Beltzhoover Native One of Few Black Studio Wrestlers of His Era Sept. 21, 1933 - Dec. 27, 2018

By Smeltz, Adam | Pittsburgh Post-Gazette (Pittsburgh, PA), December 30, 2018 | Go to article overview

Beltzhoover Native One of Few Black Studio Wrestlers of His Era Sept. 21, 1933 - Dec. 27, 2018


Smeltz, Adam, Pittsburgh Post-Gazette (Pittsburgh, PA)


Pittsburgh knew Bobby "Hurricane" Hunt for his prowess in the ring, where he planted both feet on his adversaries in a trademark move - the drop kick.

His speed and power mirrored his blustery sobriquet, a household nickname for fans of Western Pennsylvania studio wrestling from the 1960s into the early '70s.

But away from television cameras and sporting venues, "Hurricane" often was glad when people didn't notice the celebrity professional wrestler in their midst, one of his sons said.

"A lot of times, when we were out somewhere, he would hope people wouldn't recognize him," said Brian Hunt, 60, of the South Side Slopes. "He was a very prideful man, but I think he was more modest than prideful."

Robert H. Hunt, 85, of Beltzhoover, who died Thursday at St. Clair Hospital, didn't want a big to-do upon his passing. He was a son of the Great Depression, born Sept. 21, 1933, in the same neighborhood.

Raised by his mother and four older sisters after their father died, he went to grade school in Beltzhoover and middle school in Knoxville before entering South Hills High School, according to his family. He displayed his athleticism there, taking up football, basketball and track, Brian Hunt said. He won Pittsburgh's pole vault title in 1950 and 1951 - along with the state pole vault championship - and held the city record until 1972.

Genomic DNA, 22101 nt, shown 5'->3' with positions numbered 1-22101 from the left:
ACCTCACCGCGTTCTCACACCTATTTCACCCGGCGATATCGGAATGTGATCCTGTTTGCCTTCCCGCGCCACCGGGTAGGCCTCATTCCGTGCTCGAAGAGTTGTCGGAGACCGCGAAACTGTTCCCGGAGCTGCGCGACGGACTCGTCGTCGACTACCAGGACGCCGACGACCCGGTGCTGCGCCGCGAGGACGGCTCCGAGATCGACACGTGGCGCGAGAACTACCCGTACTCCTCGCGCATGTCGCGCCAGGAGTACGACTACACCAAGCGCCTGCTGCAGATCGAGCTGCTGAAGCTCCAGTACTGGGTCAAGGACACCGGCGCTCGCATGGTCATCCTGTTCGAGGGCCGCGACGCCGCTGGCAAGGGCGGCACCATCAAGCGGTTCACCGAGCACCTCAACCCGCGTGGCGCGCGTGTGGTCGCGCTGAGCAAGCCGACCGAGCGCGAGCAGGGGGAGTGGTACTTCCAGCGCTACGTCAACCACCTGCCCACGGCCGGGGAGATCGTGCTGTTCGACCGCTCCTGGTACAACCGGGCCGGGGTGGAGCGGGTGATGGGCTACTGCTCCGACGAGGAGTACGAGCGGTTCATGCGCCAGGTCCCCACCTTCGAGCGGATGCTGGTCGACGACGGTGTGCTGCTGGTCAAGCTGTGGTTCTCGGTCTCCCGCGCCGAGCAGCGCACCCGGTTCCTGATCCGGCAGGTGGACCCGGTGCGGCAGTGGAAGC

By 1952, he left school for the Army and became a parachute rigger and a parachute rigging instructor at Fort Benning, Ga., the family said. He eventually joined the 82nd Airborne Division at Fort Bragg, N.C., during his three years in the service.

"He wanted to serve his country, but he also needed to provide for his mom and his sisters back home in Pittsburgh," said son John Hunt, 50, of Bon Air.

Mr. Hunt worked in a scrapyard and then a steel mill after returning to Western Pennsylvania, where he met Gloria Powell. They wed in August 1957 and were married 61 years, living almost that entire time in Beltzhoover. She survives at home.

Mr. Hunt's celebrity didn't materialize until the early '60s. Brian Hunt said he got into wrestling on a friend's recommendation and attended wrestling school. John Hunt believes a promoter for studio wrestling met him in a local YMCA and welcomed him into the fold.

Once he started, he was among few black wrestlers of that era, John Hunt said. Organizers wanted to give his father an ethnic background and name in the ring. …

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